On “Do what you love and it won’t feel like work”

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“Old Medicine Glass Bottles” by Tambako The Jaguar on Flickr

I tell you what, it feels like work. It has felt like work every single year in academia. It has felt like work every single exam season. The hard stuff has always felt like work, from the time I was 14, sitting down to do battle with my math homework and erasing so many times I wore holes through the paper, and literally wanted to cry with frustration. Or hit things. Getting to where I want to be, proving to myself that I can do this, that I can make it, has never ever felt easy or effortless. Rewarding? Yes. Fulfilling? Yes. Easy? Hell no. I wonder, at what point in medicine does it stop feeling like work? Is there a magic moment where I become so good that I just whistle through the days and weeks, never banging my head against anything? For some reason, I doubt it very much. This is life, not a Disney Movie (thanks Cal), and everything that I have in front of me right now is only here because I was willing to sit in a chair for hours on end, doing something hard. Doing something that, at that moment, felt very much like “work” and not a lot like “love.”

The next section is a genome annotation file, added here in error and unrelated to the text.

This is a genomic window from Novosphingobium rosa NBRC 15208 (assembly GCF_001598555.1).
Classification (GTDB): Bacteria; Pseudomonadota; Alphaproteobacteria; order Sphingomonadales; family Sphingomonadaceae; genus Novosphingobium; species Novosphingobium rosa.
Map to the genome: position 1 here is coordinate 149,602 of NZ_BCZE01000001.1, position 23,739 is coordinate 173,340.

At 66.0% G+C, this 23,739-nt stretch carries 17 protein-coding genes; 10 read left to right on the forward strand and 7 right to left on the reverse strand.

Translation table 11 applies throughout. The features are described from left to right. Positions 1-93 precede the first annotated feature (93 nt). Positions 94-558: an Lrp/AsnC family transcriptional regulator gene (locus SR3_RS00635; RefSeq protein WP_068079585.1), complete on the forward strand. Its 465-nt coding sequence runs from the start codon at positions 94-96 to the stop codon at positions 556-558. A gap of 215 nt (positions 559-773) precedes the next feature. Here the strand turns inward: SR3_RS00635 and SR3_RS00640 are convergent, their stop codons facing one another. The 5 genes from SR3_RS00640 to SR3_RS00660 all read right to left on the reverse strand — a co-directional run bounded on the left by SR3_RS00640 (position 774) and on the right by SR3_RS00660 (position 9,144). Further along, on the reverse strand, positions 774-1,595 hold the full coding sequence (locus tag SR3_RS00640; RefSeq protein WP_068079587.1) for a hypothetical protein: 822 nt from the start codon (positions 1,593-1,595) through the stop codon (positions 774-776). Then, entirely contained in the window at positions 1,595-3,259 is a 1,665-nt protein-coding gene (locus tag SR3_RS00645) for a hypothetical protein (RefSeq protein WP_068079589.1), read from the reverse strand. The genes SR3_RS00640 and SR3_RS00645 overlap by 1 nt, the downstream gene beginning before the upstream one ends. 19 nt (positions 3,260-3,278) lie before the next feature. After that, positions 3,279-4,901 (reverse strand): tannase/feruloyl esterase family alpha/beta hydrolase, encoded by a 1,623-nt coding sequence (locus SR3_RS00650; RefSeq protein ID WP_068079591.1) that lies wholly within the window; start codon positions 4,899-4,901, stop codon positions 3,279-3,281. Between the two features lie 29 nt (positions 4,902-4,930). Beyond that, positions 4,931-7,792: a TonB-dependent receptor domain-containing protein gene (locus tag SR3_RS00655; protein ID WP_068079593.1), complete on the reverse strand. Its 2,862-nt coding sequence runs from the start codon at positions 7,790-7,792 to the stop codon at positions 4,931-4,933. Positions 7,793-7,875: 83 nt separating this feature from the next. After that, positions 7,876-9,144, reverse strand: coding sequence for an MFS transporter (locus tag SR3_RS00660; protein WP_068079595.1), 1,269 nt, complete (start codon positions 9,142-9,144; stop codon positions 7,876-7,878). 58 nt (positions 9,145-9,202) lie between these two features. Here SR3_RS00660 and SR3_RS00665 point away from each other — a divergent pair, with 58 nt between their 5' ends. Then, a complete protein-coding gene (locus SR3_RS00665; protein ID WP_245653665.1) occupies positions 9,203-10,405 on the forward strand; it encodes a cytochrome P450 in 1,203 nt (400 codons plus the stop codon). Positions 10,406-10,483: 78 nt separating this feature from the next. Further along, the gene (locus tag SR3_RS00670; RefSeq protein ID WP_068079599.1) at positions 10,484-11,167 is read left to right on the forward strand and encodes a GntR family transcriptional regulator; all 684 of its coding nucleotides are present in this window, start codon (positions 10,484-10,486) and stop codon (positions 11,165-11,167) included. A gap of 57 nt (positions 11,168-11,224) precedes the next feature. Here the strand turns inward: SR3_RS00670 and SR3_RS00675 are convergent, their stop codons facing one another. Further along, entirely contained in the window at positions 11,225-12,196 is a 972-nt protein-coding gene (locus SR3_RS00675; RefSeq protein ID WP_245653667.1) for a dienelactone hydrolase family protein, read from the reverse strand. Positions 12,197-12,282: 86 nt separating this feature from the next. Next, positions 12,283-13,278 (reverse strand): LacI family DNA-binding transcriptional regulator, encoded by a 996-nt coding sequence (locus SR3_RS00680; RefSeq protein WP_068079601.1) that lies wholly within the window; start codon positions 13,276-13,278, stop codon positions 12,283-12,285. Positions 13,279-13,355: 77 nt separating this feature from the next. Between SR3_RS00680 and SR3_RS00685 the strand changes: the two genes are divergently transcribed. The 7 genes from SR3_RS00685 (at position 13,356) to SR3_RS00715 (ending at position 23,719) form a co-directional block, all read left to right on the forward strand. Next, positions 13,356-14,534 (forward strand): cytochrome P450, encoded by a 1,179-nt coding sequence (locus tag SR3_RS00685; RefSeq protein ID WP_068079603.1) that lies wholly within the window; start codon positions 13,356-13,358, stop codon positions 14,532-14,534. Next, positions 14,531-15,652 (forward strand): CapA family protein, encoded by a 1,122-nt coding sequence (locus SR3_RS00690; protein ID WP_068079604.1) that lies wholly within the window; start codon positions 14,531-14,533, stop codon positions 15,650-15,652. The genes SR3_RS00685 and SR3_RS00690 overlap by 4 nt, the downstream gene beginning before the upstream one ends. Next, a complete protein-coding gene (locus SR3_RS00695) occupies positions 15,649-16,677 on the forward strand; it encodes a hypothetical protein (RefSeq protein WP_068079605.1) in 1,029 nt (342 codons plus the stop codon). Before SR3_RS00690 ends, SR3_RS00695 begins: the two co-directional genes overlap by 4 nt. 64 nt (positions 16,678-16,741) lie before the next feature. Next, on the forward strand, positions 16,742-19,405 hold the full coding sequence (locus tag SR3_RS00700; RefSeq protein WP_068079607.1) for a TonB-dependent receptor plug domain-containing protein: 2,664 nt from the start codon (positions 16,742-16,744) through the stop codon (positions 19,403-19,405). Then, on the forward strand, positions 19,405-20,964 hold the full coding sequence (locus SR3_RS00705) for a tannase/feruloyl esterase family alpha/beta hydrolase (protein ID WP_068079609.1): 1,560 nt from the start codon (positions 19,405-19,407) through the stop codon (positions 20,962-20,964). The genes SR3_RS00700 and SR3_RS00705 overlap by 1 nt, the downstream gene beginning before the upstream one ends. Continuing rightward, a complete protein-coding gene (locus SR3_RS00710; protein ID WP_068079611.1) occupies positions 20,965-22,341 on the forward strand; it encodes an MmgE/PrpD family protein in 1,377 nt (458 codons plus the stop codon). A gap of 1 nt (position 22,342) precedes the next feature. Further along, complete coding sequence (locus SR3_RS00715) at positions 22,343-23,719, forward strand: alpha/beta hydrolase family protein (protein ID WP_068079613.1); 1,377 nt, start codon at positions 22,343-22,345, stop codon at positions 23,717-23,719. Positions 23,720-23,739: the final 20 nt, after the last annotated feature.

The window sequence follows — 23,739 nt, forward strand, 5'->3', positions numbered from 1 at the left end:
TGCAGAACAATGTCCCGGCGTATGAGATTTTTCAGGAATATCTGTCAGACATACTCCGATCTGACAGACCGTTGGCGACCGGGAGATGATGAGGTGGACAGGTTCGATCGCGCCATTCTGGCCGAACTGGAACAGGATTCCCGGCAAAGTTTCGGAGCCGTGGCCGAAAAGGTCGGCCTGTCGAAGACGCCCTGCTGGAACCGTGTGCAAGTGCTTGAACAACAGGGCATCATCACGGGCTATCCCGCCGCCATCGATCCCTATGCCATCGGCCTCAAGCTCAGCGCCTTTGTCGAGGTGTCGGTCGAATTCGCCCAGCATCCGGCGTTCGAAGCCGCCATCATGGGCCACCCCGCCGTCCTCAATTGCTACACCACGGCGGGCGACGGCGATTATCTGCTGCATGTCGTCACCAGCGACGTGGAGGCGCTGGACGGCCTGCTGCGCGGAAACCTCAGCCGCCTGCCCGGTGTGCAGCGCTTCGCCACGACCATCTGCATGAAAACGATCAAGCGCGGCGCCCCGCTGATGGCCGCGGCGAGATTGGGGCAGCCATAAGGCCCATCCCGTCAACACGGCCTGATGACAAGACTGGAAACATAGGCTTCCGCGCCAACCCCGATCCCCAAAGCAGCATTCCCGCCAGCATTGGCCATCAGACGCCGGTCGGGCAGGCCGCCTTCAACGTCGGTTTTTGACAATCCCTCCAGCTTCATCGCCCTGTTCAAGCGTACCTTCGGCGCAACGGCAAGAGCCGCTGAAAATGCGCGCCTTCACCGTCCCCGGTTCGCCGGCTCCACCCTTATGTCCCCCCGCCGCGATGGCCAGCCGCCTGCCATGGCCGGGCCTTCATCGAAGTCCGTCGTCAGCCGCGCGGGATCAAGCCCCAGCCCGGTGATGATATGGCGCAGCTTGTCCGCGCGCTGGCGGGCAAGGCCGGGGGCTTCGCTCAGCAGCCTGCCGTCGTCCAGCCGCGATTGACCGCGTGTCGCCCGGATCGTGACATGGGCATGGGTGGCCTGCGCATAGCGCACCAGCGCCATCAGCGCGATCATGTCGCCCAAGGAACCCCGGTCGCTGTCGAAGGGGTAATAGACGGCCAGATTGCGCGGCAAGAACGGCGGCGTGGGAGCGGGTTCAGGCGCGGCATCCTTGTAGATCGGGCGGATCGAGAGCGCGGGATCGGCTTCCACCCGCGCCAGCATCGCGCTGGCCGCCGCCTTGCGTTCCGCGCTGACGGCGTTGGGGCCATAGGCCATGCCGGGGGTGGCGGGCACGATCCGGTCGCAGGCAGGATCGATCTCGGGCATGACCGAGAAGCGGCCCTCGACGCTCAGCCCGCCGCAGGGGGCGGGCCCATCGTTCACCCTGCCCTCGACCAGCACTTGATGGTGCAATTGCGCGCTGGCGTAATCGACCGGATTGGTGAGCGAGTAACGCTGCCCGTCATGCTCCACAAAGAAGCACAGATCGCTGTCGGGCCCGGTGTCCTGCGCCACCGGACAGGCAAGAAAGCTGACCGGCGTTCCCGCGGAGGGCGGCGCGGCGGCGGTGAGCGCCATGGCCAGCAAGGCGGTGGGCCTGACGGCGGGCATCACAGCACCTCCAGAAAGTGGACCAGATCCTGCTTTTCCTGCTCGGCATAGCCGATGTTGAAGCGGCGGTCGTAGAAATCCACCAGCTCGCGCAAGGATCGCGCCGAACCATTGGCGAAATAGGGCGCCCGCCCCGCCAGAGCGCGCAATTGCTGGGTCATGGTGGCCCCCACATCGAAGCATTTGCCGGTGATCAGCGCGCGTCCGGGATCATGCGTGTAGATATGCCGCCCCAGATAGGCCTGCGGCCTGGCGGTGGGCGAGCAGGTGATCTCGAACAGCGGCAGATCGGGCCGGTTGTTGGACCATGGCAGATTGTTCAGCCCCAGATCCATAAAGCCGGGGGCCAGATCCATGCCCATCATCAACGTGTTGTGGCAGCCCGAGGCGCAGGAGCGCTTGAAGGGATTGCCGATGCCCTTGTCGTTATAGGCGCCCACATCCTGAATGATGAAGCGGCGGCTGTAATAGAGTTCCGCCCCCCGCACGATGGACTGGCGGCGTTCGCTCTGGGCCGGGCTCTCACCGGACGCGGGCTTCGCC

But on another level, how great is that? How great is it that I get to sit down in a chair for hours with the only task in front of me being to learn about the body and how it works. To learn how to be useful, how to help people, how to feed myself and my family one day with a career I worked for. How many people on this Earth get a job like that? It feels hard. It feels like a slog. But what it really is is the opportunity to do something fantastic, epic, incredible. It’s not as slick or sexy as “following your passion” or “doing what you love.” If my life were a movie, this part would be condensed into a snappy, time-lapsed montage because the audience would get up and leave otherwise. And that’s exactly what I cannot do. I cannot get up from this desk. I cannot leave. I have under a month to get all of this information under my belt, throw down during exams, and leap forward into travel, matrimony, moving and the Clerkship Years. Yes, it most certainly, definitely, positively feels like work.

Getting Rid of Facebook

"facebook" by Dimitris Kalogeropoylos on Flickr

“facebook” by Dimitris Kalogeropoylos on Flickr

Happy Easter everyone! I’m not religious, but my family is, and for this year’s lent (which I love to participate in) I decided to give up something that many teens and 20-somethings wouldn’t dream of letting go of…

Facebook.

Well actually, it was the holy trinity of Facebook, Netflix, and Reddit, but today I’m here to talk about saying goodbye to the blue banner.